Composition of a Motion comics

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Let’s take a closer look at how we’re making one of so many frames in our motion comics cutscenes. I’d like to talk a little about the individual steps that go into a creation of one scene (or frame). To demonstrate this, I chose a scene from the introductory cutscene of a villain named Sullivan from our demo. According to the storyboard, in this particular scene we wanted to show a flashback from Jack’s past about his encounter with Sullivan.


1. Pencil sketch

I’m always starting with a pencil sketch. The main reason for this is that I really enjoy classic drawing techniques and mostly because I’m not so skilled in drawing with the graphic tablet. It would be much more complicated and time consuming for me to achieve similar results right with the tablet. With pencil and paper I have a much better control over my drawings. For sketching I use classic HB pencil and for cutscene drawings a smooth 170g white paper (this affects mainly the ink lines later).

We are going to make a younger and less fat version of Sullivan (a fat greedy flea), as he is threatening and pointing his gun at Jack, who is off screen. For a more dramatic impact of this scene, I want to emphasize the perspective towards the viewer and use 3/4 angle for Sully aiming with the outstretched arm.




2. Contour lines

Next step is to do ink the contour lines. At this moment, there is no turning back. I am able to repair some small mistakes in the computer later, but mostly this is the finished outline of the picture as it is used in the game cutscene. For inking I’m using STAEDTLER pigment liner 0.1 and in some cases 0.3 size for different line weight to indicate light direction, but I try not to overdo it since we have strong hard shadows and high contrast for this purpose (we’ll get to that later).




3. The light source

Now is the time to throw some light on things in the frame. As we have the sun as the only light source in the right side of the scene, it’s not so hard to define the darkest values.




4. Shadows

Since I have the dark values defined from previous step, I’m going to do some solid black shadows. This is a comic book stylisation, so there is no problem to exaggerate shadows a bit and to use some “noir style” high contrast. You know, if it looks good it doesn’t have to be realistic  :) This technique is similar to Mike Mignola’s style (but not nearly as good). For this I’m using PENTEL Pocket Brush Pen, which I think is the best human creation since sliced bread.




5. Flats

At this point we are done with analog and we are going digital, baby. We are making a computer game, so let’s use the computer a little bit. In this step I create flat colors inside the outlines. In flashback scenes we decided to use something like “sepia tint monochrome” color scheme to emphasize that this happened in the past so it’s a bit different from our colored “present day” cutscenes. From this point on I’m using my Wacom Intuos4 graphic tablet.




6. Highlights, lights and textures

Highlights are spots of light on objects created when they are illuminated by a direct light source. Highlights, same as shadows, are pretty important not only for defining the shape but also to create an illusion of a three-dimensional object.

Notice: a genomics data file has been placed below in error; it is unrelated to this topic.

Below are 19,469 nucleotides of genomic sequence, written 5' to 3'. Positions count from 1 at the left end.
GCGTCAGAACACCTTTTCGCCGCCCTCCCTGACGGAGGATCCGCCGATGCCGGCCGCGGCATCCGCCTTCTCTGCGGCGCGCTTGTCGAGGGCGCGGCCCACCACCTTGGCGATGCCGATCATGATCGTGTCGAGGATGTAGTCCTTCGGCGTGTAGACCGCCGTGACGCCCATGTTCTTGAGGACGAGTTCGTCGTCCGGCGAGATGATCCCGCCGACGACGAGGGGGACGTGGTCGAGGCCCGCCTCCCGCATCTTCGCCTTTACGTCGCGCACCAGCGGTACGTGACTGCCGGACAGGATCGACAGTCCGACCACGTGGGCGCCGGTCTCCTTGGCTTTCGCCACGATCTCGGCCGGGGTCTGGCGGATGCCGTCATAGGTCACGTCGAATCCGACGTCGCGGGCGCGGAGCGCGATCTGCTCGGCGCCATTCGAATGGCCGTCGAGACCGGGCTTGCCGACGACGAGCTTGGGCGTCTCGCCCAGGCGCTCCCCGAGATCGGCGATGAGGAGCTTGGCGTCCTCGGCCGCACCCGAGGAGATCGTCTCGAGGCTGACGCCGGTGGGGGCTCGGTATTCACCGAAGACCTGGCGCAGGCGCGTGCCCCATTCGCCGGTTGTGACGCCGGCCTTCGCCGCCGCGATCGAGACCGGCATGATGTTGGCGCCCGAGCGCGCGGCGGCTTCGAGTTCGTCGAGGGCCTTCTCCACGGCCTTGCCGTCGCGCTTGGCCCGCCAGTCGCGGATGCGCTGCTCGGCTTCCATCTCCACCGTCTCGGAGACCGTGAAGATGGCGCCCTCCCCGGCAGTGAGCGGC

7. Halftones

Halftone is a technique that simulates tone with dots, varying either in size or in spacing and generating a gradient-like effect. This technique is used in print and since we are going for a old school comic book look or something that reminds old dime novels, it’s a nice little trick to do some middle shadow values. For this purpose I use a Polygonal Lasso Tool and a special halftone brush in Photoshop to create a pattern.




8. Reflected light

This is totally exaggerated reflected light of a very bright color, which looks more like a highlight on the dark side. And it basically serves the same purpose – it separates the object, in this case our bad guy Sullivan from the dark background by creating a higher contrast.




9. Preparing for animation

We are making a motion comic cutscene, so we need to animate at least some important parts of the frame. That literally means, in this case, to cut our Sully into pieces. At this point I decided to emphasize the perspective even more by changing the dimensions of the gun a little bit, so it looks to be even closer to the camera and more threatening.




10. Making the scene

And as in any good movie, we are going to build a set. So we need some backgrounds, hills, clouds, props in the scene, environmental effects like dust and smoke and some other important things.


1- basic background texture, 2- background parallax, 3- splatters, 4- actors and props in the scene, 5- frames, 6- effects like color tint, lens flare, dust etc.


11. Animation

Then we put it all into After Effects, where my brother Ivan puts the whole frame into motion. This includes animating camera movement and all of the moving parts in a frame, adding particles and environmental effects, lighting, captions and finally voiceover, sound effects and music. But we’ll talk more about that some other day.




And that’s it for now. If you want to see what else we have in store, be sure to follow our progress on facebook, twitter, or instagram.

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Follow Martin Kozmon:

I am a self-proclaimed art & creative director, concept artist, character designer and illustrator at Doublequote Studio, currently working on Blood will be Spilled and desperately trying to convince everyone that I can actually draw something. I am also a software engineering graduate with lousy programming skills and no passion for code at all. I really like western movies and my best friend is a houseplant.

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